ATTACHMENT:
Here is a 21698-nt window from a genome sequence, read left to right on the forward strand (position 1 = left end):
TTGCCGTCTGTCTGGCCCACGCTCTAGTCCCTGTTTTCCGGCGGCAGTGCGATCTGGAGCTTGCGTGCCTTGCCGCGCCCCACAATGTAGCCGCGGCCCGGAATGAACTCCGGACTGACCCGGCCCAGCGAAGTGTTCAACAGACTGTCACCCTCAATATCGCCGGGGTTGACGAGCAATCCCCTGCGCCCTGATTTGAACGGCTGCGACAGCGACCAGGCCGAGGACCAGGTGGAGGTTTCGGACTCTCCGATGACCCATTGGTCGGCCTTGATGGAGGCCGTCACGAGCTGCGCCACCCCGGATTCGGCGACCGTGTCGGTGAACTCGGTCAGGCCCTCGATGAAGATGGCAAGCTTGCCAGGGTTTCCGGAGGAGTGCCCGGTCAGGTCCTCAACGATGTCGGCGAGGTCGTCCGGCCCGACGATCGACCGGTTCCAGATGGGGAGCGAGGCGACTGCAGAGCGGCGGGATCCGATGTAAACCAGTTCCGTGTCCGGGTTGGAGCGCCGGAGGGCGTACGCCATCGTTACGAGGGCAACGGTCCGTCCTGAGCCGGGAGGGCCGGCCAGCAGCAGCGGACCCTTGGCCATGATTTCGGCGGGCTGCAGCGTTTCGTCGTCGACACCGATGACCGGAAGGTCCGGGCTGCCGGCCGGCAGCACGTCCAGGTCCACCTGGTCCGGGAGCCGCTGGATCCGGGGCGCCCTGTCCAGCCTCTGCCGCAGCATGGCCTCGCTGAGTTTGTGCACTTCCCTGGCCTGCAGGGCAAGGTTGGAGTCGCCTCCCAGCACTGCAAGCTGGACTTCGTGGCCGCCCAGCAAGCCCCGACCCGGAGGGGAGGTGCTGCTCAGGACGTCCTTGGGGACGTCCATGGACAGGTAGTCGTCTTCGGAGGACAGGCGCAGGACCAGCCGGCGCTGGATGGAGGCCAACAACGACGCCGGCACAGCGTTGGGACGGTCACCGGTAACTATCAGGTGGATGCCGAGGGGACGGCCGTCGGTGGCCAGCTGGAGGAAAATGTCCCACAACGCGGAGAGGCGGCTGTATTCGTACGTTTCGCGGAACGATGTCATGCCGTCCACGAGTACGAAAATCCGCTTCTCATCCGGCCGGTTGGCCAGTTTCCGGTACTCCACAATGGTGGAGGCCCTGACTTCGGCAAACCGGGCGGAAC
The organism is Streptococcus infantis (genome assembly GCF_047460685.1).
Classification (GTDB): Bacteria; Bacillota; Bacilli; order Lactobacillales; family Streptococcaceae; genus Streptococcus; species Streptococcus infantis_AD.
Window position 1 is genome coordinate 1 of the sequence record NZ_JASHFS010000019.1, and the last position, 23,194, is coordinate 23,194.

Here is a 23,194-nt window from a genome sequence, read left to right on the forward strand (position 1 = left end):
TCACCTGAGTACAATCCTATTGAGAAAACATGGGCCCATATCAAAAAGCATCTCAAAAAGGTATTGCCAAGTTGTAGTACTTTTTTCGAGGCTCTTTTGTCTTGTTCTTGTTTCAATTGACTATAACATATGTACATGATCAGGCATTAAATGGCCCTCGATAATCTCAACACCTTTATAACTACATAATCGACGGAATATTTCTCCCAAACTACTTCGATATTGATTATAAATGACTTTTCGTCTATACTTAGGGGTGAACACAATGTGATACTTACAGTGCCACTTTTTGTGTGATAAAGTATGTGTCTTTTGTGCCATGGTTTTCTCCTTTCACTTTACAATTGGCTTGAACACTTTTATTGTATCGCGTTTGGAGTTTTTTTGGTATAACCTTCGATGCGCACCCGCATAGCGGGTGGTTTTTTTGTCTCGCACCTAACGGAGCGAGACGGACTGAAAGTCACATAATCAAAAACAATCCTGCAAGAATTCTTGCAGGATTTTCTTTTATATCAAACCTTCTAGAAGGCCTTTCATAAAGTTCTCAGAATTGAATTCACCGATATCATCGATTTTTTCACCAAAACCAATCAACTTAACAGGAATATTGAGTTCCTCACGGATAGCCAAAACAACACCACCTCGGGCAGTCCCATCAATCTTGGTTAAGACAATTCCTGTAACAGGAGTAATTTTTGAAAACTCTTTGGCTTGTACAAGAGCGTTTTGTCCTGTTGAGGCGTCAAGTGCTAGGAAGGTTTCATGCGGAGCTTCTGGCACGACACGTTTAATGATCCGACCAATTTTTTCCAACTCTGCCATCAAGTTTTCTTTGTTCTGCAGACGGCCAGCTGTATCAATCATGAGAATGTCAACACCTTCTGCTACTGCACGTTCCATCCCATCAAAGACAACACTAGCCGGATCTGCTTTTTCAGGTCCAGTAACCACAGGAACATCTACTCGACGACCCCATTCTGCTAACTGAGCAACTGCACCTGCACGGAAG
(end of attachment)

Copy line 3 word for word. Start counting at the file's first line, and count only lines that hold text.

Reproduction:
The organism is Streptococcus infantis (genome assembly GCF_047460685.1).